Saturday, September 20, 2008

Hiring your man Friday.

Hiring your man Friday.

This is what we call in the business “a good problem to have”. The hiring and on-boarding of professional talent is a classic growing pains-type of problem that is faced by every entrepreneur. 

From my work in Silicon Valley, I have observed that startups in any industry go through three distinct phases of organisational growth characterised by very different needs. Stage One is all about innovation — creating that “killer product”. In this stage the strategy focuses on speed to market and the emphasis is on creating a culture of innovation by hiring and nurturing creative talent and product development skills, in an organisation that is relatively unconstrained by formal structure and roles. 

Stage Two is all about market penetration — creating as broad a footprint as possible for the product. In this stage, the strategy focuses on building awareness and creating sales channels, and the emphasis shifts to building a sales culture by hiring market developers and salespersons, and getting more sophisticated in terms of measuring and rewarding sales performance. 

Stage Three marks the “graduation” from startup to a viable business. It is entered when the company realises that it is has grown so quickly that things are getting out of control, and there is a risk of frittering away the gains it has achieved to competition that will quickly smell success and move in, sometimes with deeper pockets. The focus of this stage of growth is profit extraction. The strategy focuses on balancing the competing demands of effectiveness and efficiency — bringing costs and quality under control while maximising revenue. The secret to success in this critical third stage is recognising and managing the interrelatedness of the 3Ps of successful growth — professionalising, introduction of process, and profit extraction.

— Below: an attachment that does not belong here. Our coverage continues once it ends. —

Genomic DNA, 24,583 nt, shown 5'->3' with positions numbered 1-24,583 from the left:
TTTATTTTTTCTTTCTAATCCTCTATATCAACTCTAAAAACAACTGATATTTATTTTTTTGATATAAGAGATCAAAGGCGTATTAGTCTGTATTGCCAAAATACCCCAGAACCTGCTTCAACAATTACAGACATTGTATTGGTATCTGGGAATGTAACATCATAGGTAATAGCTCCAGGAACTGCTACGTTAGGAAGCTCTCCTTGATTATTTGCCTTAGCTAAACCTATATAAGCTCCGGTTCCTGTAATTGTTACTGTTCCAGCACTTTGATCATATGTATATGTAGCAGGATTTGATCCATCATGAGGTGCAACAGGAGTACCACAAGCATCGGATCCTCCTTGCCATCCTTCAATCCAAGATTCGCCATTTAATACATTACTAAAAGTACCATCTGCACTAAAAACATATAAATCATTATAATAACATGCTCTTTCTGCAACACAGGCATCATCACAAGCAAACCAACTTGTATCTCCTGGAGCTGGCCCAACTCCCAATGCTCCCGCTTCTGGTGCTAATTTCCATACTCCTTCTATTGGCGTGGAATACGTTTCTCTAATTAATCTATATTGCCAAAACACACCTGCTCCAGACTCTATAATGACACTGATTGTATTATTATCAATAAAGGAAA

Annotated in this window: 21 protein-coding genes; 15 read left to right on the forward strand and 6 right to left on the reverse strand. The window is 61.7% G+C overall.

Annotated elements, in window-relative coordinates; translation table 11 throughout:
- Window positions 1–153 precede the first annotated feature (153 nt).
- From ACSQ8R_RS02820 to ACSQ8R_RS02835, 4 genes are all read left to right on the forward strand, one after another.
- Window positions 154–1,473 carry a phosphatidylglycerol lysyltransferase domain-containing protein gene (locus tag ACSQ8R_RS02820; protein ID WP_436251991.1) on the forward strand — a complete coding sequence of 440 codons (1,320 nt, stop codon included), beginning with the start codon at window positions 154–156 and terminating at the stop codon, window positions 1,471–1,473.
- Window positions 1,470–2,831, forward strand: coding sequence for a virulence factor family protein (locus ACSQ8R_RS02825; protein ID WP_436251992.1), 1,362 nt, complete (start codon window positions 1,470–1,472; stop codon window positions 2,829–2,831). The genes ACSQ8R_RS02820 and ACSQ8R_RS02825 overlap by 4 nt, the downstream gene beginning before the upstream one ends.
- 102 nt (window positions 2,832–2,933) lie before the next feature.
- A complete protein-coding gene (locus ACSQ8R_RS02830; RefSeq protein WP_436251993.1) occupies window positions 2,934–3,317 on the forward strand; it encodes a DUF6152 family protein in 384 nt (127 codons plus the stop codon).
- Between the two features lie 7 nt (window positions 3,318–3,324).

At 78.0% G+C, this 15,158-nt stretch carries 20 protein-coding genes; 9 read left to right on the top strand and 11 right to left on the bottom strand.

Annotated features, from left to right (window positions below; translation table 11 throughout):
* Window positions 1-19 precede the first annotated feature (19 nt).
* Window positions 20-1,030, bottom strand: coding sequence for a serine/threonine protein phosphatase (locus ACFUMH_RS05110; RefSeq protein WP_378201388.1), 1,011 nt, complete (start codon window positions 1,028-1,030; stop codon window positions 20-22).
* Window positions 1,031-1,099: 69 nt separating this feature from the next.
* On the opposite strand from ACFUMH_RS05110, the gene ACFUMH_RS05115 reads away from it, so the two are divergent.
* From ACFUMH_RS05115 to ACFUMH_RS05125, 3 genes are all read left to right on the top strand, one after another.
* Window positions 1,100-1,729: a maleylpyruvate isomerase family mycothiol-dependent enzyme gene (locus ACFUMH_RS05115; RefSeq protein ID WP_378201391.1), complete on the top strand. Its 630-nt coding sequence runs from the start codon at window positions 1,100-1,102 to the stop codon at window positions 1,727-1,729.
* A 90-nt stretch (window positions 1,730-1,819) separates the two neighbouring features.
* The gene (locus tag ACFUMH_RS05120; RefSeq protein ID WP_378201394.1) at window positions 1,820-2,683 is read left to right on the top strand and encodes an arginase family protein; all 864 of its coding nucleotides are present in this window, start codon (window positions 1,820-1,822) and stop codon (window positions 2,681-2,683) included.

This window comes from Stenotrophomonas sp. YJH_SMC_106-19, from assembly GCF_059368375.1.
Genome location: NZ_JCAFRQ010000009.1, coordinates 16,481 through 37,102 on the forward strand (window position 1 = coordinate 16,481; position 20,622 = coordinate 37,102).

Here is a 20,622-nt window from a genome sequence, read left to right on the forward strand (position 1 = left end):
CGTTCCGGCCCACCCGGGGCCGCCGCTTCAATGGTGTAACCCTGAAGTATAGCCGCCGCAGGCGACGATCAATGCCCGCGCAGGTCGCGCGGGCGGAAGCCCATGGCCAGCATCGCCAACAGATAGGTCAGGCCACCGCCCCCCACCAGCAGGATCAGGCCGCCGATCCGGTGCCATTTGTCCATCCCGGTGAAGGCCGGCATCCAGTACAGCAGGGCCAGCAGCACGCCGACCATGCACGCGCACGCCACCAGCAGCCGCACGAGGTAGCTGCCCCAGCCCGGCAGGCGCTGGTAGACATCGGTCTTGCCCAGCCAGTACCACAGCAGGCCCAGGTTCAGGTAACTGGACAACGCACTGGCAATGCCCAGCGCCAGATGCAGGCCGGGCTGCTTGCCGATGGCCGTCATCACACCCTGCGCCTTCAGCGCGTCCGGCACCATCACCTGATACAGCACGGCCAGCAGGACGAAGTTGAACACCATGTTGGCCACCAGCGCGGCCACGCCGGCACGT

Professionals bring expertise and experience with having “been there, done that”. The introduction of process brings greater predictability that is critical for better coordination in a growing business, and greater control over cost and quality. Finally, the emerging emphasis on profitability marks the transition from a wistful startup to a viable commercial business. Many startups fail because their leaders don’t recognise that their organisation and mindset regarding how they are structured, how roles are defined, who they hire, how they are rewarded, etc., needs to consciously make the shift from one stage of growth to the other. 

The introduction of the 3Ps of growth into a startup is always a very difficult challenge. Startups are often fired by visionary even missionary zeal, and a sense of intimacy, of being like family. That is exactly what is needed for success in Stages 1 and 2, but could also become the biggest stumbling block to success in Stage 3. The hiring and introduction of professionals will often become the lightning rod for drawing criticism from employees who are used to a “just do it” way of operating and see the professional as the one who “doesn’t get it”. The trigger for this ire is almost always the introduction of process — which is the ugly “P-word” in the world of entrepreneurs — and the increasing emphasis on cost or bottom-line considerations. 

The writer asks the question about red flags he/she should look for in a resume when hiring senior staff for the first time in a startup. The fact that he/she recognises this is going to be a challenge is a good sign. So how should we go about it? 

Success of senior staff plays out in three acts spread out over a year or so. Act One is the hiring of the right person. The entrepreneur should look for fit in terms of attitude, experience, and expertise in that order of priority. Attitude in terms of willingness to work in an environment that may be more rough and tumble than orderly. Experience of having worked in unstructured and rapidly changing situations, introducing process and discipline into it and dealing with/overcoming resistance. And expertise in the relevant functional area. There is nothing wrong with hiring someone with a big company background to work in a startup as long as they meet the selection criteria. On the other hand, selecting someone whose resume suggests a gap or lack of fit in one of the three ingredients attitude, experience, or expertise, could be risky. 

It is important, however, for the entrepreneur to recognise that success will depend not only on good hiring, but also on Acts Two and Three — on-boarding and on-going support. By definition, every startup feels different and operates differently. Any new hire that comes into senior positions will be seen and treated as an “outsider”. It will be important to anticipate this reaction and pave the way for a smooth on-boarding of the new senior hire because startups cannot afford disruptive internal conflict. Within months, as the professional starts introducing the business processes that he was hired to implement, waves of resistance are likely. This too can be managed with sufficient forethought and planning. These actions are not just important, they are critical to ensure the startup moves past its growing pains to becoming a viable business. 

Author Reference:
Rajan Srikanth 
President, Asia, 
Mercer Human Resource Consulting

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